Student Loan Twofer: Both Senate Rate Cap Bills Shot Down

NEW YORK (MainStreet)—Two bills were voted down by the Senate on Friday that would have halted the spike in rates on federal student loans, which are set to double on July 1 from 3.4% to 6.8%.

The Democratic bill—The Student Loan Affordability Act, introduced by Senators Jack Reed (D-RI) and Tom Harken (D-IA)-would have locked in the current rates for the next two years. This temporary fix would have removed a rate hike as an issue from the 2014 off-year election. A Republican bill, The Comprehensive Student Loan Protection Act introduced by Senators Tom Coburn (R-OK) and Richard Burr (R-NC), would have linked rate rises at 2% above the 10-year Treasury bill.

Both the Obama administration and House Republicans are advocating similar solutions that would link rate increases to the 10-year T-bill. Total student loan debt in the U.S. is about $1 trillion.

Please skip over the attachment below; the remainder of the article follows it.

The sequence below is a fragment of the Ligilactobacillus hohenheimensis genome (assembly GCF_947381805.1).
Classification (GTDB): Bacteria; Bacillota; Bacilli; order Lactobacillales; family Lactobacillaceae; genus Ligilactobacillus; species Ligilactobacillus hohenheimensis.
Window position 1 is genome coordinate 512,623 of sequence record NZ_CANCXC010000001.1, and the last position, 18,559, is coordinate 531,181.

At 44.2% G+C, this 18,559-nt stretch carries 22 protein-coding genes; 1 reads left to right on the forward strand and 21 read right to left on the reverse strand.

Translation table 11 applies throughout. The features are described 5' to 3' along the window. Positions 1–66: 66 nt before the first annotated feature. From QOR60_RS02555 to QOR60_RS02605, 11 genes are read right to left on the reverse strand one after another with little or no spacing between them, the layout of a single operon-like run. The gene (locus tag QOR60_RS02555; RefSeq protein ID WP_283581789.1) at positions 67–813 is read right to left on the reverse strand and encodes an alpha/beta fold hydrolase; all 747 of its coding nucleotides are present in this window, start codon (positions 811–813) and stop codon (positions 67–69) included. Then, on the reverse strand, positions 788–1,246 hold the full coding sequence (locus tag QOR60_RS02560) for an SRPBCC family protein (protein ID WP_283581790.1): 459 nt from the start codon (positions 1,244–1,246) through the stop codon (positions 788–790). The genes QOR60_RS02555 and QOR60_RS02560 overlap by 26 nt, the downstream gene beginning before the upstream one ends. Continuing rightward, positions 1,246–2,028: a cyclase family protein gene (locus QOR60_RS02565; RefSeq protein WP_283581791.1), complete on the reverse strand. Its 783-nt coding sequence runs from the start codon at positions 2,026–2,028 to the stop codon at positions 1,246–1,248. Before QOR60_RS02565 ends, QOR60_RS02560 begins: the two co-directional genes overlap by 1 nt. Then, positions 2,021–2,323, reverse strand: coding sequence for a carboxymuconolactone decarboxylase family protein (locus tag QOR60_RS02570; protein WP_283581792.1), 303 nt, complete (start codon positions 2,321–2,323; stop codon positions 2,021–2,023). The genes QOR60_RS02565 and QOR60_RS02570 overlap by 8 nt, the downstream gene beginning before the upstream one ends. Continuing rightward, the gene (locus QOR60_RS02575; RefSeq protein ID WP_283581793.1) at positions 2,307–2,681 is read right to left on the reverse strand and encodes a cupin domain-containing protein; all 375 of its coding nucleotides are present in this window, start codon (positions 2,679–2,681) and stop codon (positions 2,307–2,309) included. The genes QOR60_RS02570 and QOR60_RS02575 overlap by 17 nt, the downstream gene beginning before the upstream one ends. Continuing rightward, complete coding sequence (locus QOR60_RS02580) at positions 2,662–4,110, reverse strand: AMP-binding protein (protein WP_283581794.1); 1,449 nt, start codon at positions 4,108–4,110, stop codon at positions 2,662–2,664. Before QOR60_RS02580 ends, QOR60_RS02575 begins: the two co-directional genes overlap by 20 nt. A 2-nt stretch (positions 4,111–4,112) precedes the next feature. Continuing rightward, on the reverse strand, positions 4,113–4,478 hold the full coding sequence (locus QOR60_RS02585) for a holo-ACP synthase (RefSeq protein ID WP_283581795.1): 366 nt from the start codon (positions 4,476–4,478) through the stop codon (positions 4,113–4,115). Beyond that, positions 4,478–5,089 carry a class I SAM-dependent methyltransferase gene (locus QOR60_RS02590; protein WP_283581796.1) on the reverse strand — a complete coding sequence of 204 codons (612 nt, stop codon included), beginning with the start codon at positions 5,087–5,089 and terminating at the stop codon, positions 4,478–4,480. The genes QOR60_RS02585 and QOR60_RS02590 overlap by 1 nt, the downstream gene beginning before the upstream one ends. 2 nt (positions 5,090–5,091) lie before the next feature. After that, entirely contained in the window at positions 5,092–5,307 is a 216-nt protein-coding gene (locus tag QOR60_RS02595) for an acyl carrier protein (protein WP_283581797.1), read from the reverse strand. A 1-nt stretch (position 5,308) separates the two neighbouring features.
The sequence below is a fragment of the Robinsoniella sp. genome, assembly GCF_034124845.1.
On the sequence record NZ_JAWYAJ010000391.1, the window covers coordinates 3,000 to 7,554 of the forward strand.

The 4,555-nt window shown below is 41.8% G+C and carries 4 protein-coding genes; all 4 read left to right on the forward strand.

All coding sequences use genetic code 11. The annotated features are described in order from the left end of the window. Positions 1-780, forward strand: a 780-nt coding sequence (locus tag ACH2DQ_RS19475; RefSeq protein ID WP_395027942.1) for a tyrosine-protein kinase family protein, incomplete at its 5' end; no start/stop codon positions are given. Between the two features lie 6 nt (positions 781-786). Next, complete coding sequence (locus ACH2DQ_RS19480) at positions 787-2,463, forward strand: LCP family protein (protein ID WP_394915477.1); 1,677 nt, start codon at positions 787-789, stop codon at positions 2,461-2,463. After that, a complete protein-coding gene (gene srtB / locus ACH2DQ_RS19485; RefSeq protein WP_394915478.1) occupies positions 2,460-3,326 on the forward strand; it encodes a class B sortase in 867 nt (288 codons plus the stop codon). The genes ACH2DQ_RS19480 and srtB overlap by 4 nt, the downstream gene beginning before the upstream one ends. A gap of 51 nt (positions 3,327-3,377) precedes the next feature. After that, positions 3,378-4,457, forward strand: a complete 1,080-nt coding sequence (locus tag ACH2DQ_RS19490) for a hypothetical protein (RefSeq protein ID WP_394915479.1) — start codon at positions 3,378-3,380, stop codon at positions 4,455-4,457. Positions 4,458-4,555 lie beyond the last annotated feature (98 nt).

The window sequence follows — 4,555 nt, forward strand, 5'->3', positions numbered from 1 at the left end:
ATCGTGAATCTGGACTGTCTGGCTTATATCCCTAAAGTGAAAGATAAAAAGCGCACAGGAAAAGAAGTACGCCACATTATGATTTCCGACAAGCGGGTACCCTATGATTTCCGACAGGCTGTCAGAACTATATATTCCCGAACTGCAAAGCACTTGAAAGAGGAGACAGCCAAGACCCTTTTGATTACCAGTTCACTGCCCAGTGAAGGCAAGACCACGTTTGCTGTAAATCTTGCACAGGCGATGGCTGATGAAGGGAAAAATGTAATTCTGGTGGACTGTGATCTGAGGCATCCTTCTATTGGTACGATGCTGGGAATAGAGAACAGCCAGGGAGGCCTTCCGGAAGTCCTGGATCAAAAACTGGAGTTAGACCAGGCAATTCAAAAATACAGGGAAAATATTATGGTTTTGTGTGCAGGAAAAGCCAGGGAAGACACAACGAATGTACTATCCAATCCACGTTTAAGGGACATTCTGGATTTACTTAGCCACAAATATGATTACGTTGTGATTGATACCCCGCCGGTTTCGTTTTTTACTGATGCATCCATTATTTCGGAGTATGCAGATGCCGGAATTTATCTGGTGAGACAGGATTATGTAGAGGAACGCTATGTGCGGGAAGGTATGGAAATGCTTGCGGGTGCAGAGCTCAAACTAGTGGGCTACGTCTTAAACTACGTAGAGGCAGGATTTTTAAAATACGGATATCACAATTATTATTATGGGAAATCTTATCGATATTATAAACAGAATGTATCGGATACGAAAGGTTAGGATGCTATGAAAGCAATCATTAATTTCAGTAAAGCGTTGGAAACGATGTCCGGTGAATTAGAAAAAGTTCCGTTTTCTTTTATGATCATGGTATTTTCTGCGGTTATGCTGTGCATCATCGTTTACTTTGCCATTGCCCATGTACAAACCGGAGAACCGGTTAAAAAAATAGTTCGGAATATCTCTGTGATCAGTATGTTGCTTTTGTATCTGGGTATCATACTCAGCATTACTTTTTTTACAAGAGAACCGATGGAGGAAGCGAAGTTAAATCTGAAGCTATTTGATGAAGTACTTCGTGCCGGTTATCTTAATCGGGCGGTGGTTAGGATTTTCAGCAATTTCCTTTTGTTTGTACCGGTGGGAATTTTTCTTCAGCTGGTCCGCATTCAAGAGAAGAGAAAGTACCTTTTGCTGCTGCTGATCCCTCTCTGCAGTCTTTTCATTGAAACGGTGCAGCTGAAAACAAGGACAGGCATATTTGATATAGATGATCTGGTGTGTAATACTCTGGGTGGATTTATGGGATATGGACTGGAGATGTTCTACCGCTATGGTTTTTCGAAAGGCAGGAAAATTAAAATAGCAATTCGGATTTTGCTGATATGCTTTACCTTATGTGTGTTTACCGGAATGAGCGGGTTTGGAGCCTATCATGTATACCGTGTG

Also see: Obama's Déjà Vu Moment on Student Loans

 

"What we put forward today was a perfectly sensible solution to help address the problem," said Senator Patty Murray, D-Wash in a statement on Friday. Murray said the Democratic bill would have saved 7 million college students with Stafford loans from rate increases. "It seems like a no-brainer to me, but apparently not to Republicans."

"I cannot understand why we're having a problem with this," Senate Majority Leader Harry Reid (D-NV) told reporters after the vote.

Reid stated before last week's vote that he has no interest in compromise while House Republicans accused Senate Democrats of obstructing their own bill.

Also see: The Sequester and Student Loan Cuts: A Scorecard

"The Senate has a chance to do the right thing and advance a similar plan, opening the door for bipartisan negotiation and agreement," said Rep. John Kline (R-MN) last week, who co-sponsored a bill with Virginia Fox (R-NC) . "However, Senate Majority Leader Harry Reid seems to have drawn a line in the sand, telling the public he's 'not looking for a compromise' and only wants another temporary fix."